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How to flop a Jisc project

I am at day two of #dataspring and I have done a lot of talking to people about their projects. I notice a few common mistakes which I recognise from my 4 consecutive years of Jisc projects. These are not a definitive list and they wont all apply to all projects. They are mistakes I recognise from either having made them myself or having seen other projects afflicted with them. Jisc’s remit is to get tools and technology into the hands of people and there are a few ways your project might fail to do that. This is the hit parade of my top 8 mistakes not to make. They are roughly in most important first order.

Not having a web presence which will provide long term value

This is the summary of quite a few other points. If I can’t find out anything about a project a year after it happened then the project may as well not have run at all. It is all too common for projects to find themselves in this situation. Job one should be setting yourself up with a web presence and keeping a blog of your progress. As you do presentations upload them to the blog. If you do a requirements gathering exercise put the requirements documentation on the blog. When you have software to share make sure its linked from the blog. Basically if its not on the blog it didnt happen, but don’t worry putting it on the blog is easy. If you think your project isnt big enough to warrent it’s own blog why not guest post on another projects blog?

Having no users

This is another umbrella which covers some of my other points. Without users your project isn’t a solution. The aim is solve a problem for people, without the people there is no problem. Ideally you will have users as the first deliverable. Hopefully you knew what the users problem was early enough in the bid process. Engage the users, gather their requirements, listen to their woes, solve their problems! Don’t just write a project for a jolly, that is not a good use of tax-payer money.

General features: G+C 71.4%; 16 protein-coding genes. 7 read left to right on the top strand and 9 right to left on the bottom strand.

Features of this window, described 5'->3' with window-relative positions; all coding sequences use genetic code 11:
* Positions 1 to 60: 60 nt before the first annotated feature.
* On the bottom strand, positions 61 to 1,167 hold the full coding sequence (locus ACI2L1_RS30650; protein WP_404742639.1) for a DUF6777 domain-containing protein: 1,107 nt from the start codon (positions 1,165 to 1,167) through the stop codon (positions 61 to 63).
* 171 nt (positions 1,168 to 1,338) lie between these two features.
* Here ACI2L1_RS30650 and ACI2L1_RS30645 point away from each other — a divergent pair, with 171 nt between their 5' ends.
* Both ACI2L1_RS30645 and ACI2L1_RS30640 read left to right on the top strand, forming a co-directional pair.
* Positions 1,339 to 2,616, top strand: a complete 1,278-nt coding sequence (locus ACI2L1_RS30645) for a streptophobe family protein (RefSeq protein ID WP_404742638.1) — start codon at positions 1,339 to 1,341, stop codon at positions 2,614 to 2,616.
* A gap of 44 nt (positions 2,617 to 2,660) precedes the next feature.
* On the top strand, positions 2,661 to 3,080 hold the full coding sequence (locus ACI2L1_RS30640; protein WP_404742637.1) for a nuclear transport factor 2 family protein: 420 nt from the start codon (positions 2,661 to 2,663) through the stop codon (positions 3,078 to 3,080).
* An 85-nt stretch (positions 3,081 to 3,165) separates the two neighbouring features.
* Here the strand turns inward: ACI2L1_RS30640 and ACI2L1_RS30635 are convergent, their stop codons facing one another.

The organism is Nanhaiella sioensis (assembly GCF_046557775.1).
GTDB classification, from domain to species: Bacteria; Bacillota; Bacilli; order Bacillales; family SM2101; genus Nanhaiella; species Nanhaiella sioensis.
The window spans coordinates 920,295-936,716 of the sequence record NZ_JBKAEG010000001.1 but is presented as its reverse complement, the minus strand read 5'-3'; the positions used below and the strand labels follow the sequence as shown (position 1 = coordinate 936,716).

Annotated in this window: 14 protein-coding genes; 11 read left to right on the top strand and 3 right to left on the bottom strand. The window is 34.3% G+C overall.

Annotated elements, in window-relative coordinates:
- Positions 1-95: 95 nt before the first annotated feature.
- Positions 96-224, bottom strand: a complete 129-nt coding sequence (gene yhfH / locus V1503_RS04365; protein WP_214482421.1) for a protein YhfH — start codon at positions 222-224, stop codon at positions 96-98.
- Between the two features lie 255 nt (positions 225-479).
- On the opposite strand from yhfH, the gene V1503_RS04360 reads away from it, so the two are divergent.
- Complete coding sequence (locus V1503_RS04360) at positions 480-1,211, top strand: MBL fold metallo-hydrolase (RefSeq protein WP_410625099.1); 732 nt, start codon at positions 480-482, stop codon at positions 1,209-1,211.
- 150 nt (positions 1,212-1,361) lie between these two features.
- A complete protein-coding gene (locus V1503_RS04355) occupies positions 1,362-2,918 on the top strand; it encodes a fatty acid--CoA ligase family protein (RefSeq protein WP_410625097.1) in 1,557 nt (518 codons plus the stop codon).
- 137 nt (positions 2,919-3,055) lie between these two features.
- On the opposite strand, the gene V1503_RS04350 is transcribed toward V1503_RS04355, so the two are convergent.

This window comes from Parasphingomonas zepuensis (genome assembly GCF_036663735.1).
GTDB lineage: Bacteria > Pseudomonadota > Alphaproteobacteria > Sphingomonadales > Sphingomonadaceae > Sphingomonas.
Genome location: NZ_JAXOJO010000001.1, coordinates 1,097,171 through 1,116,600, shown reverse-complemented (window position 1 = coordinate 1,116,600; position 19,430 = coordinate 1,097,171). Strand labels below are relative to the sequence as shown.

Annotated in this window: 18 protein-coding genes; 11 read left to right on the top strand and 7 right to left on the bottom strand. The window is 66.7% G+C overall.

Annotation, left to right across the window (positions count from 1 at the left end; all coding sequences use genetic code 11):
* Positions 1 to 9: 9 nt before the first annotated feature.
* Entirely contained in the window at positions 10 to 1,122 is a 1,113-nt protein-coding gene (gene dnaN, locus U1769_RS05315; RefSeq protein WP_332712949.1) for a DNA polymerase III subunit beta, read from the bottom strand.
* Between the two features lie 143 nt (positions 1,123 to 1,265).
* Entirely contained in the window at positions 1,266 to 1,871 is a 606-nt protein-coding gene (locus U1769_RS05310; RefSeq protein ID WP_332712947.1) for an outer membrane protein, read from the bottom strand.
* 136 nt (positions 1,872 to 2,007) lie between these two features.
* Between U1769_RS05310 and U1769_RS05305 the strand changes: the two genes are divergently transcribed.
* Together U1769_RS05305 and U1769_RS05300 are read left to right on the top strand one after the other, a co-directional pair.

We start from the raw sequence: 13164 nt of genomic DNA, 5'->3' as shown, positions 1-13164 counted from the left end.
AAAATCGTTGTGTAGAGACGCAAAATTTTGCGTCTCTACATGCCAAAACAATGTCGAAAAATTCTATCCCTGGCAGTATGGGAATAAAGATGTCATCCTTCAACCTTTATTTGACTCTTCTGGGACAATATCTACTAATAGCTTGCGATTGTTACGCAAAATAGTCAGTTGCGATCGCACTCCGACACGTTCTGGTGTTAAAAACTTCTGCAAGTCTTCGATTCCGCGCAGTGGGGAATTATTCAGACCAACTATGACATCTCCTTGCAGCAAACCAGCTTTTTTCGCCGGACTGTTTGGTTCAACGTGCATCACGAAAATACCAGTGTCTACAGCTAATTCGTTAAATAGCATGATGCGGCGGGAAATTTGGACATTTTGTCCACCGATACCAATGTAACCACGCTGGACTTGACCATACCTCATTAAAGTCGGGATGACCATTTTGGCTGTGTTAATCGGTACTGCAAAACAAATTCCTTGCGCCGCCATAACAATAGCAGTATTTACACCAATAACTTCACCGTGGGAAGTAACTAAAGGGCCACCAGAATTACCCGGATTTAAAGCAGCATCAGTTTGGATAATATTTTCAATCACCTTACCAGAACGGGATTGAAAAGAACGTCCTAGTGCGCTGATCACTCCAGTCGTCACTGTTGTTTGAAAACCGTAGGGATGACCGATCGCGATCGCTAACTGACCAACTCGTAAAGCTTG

Thinking Jisc care about what you said in the bid

What you bid to do matters a bit… If you said you were going to build the Taj Mahal but you end up building an out house then that might look like a fail. However if you had a lot of discussions with the users and it turned out they didn’t need the Taj Mahal they just needed somewhere to flush their news paper then please don’t build a Taj Mahal just because you said you would. Jisc cares far more about the thing you build being useful to people than they do about what you said you were going to do. The thing you build should address the problem you have. If your understanding of the problem changes the solution probably will too. Chris suggests the issue maybe caused by people are used to research funding where you document a failure rather than change the criteria.

Not having the staff in post